What do you do when you’ve determined you can’t refactor your way to greatness? For us, we knew where we needed to be, but the application architecture challenges we were facing seemed to be pointing us towards fully replatforming 😱. We had to get creative…
As a former naval architect and a current marketing consultant to startups, I found that the same principle that lets a 13-person crew navigate the world’s largest container ship to a port halfway around the world without breaking down also applies to startups working towards aggressive growth goals
Tagging this one Startups because that’s what Greg is talking about, but the principle applies to any and all systems, including software systems.
A nice, long list of online projects, what they do, and how much revenue they’re generating on a monthly basis. Maybe one of these will inspire you to create something similar in a different niche, or to finish up and ship that side project you’ve got 90% of the way there. 😉
Sam Altman shared an interesting post last week about hard startups. I think some of the wisdom shared could be expanded to starting a side project or a successful open source project. Let me give a terse example…
I remember when Instagram started to get really popular—it felt like you couldn’t go a day without hearing about another photo sharing startup. That year, probably over 1,000 photo sharing startups were funded, while there were fewer than ten nuclear fusion startups in existence.
Here’s my favorite wisdom shared by Sam — because it’s easy to start, but hard to remain committed and finish.
Be willing to make a very long-term commitment to what you’re doing. Most people aren’t, which is part of the reason they pick “easy” startups. In a world of compounding advantages where most people are operating on a 3 year timeframe and you’re operating on a 10 year timeframe, you’ll have a very large edge.
Rules is a catchy/harsh way to position these, but there’s a lot of lessons to be learned by putting some thought into what he’s saying.
Over the last 5 years of bootstrapping, I’ve tried a lot of things, and discovered there are many ways to create hassle for yourself that wastes time and energy and distracts you from building value in your business… If you want to absolutely minimize hassle as you run your software business, you can stick to each one of these rules, which I present in no particular order.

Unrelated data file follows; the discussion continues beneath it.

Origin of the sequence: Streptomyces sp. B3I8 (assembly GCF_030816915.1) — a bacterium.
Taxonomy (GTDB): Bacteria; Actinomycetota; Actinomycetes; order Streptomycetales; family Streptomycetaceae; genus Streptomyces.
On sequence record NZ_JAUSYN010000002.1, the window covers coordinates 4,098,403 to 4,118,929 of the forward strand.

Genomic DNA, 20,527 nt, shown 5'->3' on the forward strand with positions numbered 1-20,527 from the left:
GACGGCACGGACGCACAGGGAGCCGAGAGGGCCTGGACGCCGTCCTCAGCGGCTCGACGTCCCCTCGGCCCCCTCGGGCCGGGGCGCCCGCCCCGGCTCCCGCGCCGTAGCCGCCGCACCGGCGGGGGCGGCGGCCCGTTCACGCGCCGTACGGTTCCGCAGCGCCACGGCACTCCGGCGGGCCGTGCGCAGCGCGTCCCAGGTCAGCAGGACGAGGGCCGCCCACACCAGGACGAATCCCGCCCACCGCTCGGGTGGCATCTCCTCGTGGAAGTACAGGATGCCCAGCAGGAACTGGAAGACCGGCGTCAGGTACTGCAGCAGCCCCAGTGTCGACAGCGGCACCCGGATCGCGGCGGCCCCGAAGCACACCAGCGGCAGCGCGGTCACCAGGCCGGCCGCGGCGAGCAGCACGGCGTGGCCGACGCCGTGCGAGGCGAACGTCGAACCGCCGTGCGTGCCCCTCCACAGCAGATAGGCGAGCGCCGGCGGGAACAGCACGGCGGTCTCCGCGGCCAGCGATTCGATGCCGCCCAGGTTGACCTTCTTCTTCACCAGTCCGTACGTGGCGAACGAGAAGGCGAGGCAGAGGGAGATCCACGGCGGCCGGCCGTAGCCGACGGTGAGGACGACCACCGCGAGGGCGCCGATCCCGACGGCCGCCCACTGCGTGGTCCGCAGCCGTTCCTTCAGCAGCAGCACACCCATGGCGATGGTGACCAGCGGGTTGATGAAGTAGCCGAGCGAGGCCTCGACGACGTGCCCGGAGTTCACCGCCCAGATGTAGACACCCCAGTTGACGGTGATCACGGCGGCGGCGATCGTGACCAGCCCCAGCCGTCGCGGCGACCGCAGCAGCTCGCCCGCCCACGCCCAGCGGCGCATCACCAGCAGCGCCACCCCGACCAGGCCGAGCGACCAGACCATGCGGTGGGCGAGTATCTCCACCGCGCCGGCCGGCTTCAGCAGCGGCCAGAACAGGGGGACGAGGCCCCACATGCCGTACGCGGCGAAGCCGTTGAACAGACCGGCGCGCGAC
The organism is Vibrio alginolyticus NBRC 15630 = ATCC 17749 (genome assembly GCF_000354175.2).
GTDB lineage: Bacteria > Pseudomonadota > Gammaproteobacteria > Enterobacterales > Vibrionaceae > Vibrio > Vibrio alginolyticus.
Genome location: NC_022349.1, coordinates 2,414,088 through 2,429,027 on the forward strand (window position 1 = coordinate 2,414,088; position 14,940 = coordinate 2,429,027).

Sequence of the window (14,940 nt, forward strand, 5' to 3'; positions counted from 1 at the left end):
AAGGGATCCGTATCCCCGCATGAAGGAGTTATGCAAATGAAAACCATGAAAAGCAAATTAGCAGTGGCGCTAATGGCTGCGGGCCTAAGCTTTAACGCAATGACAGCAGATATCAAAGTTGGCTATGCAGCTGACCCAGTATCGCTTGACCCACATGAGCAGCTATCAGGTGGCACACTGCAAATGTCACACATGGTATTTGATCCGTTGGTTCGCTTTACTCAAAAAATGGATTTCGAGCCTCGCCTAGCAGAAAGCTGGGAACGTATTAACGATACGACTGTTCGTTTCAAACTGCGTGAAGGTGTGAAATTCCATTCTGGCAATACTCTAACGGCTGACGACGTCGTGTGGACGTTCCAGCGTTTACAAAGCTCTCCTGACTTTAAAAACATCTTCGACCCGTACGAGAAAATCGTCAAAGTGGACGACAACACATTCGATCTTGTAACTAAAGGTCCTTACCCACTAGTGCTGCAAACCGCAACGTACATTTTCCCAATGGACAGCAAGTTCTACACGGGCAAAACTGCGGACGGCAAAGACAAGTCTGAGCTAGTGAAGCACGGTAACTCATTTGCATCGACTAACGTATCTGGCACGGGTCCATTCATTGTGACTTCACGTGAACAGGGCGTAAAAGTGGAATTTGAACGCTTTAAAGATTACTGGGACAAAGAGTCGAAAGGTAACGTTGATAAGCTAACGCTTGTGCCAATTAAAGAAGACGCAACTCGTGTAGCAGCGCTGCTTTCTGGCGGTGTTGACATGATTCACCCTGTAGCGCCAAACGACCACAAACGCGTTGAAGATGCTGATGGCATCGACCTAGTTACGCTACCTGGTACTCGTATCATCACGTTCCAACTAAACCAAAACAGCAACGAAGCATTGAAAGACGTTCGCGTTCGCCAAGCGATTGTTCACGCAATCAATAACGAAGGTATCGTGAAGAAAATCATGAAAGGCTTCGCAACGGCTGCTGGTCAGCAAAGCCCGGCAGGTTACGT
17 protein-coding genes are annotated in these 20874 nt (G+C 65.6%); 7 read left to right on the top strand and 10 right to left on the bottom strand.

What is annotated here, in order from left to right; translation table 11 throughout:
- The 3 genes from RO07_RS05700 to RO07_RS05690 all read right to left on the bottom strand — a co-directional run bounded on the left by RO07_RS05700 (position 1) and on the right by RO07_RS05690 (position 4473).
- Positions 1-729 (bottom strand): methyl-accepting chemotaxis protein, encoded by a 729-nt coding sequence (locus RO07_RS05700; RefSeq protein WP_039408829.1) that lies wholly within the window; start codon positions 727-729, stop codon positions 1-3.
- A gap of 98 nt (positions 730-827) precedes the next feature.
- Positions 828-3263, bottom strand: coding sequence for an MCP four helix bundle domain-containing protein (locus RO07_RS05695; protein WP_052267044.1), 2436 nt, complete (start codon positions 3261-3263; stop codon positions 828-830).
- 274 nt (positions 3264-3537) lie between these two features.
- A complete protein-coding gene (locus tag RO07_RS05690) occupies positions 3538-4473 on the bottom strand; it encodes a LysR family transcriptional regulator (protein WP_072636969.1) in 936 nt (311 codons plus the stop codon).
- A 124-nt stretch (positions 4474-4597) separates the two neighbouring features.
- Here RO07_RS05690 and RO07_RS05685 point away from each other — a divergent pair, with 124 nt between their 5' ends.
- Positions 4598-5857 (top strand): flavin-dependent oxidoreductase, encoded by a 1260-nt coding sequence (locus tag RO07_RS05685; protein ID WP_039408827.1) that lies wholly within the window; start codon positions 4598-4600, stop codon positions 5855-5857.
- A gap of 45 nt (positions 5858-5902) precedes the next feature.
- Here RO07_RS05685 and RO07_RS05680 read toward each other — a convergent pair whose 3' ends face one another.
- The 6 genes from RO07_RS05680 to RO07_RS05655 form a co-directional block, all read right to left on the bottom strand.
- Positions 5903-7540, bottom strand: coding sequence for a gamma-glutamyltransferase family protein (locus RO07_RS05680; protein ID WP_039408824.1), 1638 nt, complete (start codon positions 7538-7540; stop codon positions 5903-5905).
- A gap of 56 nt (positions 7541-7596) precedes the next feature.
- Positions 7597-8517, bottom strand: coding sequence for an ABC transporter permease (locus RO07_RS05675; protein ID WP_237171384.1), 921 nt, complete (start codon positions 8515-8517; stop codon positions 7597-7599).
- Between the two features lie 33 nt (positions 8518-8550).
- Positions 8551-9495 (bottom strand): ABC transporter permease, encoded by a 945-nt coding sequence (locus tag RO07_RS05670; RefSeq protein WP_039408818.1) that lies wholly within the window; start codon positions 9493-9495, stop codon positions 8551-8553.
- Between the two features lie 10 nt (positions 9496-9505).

Here’s a sampler:
- Rule #1: Recurring revenue is the way to go
- Rule #7: Choose simple, boring technology
- Rule #14: Don’t take in any investors
Two years ago, I quit my developer job at Google to build my own software business. A year later, I posted an update about my finances, happiness, and lessons learned. Today marks the end of my second year, so it’s time for another update.
This is a deep dive into all that Michael is doing to make more money then he spends (not quite there yet, but looking like soon). I’m impressed by how he frugally he lives and how hard he works in an effort to live the kind of life he wants to live.
Andreessen Horowitz’ Peter Levine and Jennifer Li lay out a venture capitalist’s view of the open source world. This is a deep, insightful analysis of the complicated and exciting world we operate in.
YC touches so many companies that it is in effect an index on the entire early stage venture capital industry, like the Dow Jones Industrial Average for public stocks.
Lots to ponder in this post. Developer tools, AI, education, and health care are all trending right now in YC investment while hardware and fintech sectors are slowing.
Open source is not a business model, but there sure are a lot of businesses running on open source these days. This is a quick round-up post of Opensource.com’s top 5 articles on the topic for 2019.
Congrats to Clément and the Hugging Face team on this milestone!
The company first built a mobile app that let you chat with an artificial BFF, a sort of chatbot for bored teenagers. More recently, the startup released an open-source library for natural language processing applications. And that library has been massively successful.
The library mentioned is called Transformers, which is dubbed as ‘state-of-the-art Natural Language Processing for TensorFlow 2.0 and PyTorch.’
If any of these things ring a bell to you, it may be because Practical AI co-host Daniel Whitenack has been a huge supporter of Hugging Face for a long time and mentions them often on the show. We even had Clément on the show back in March of this year.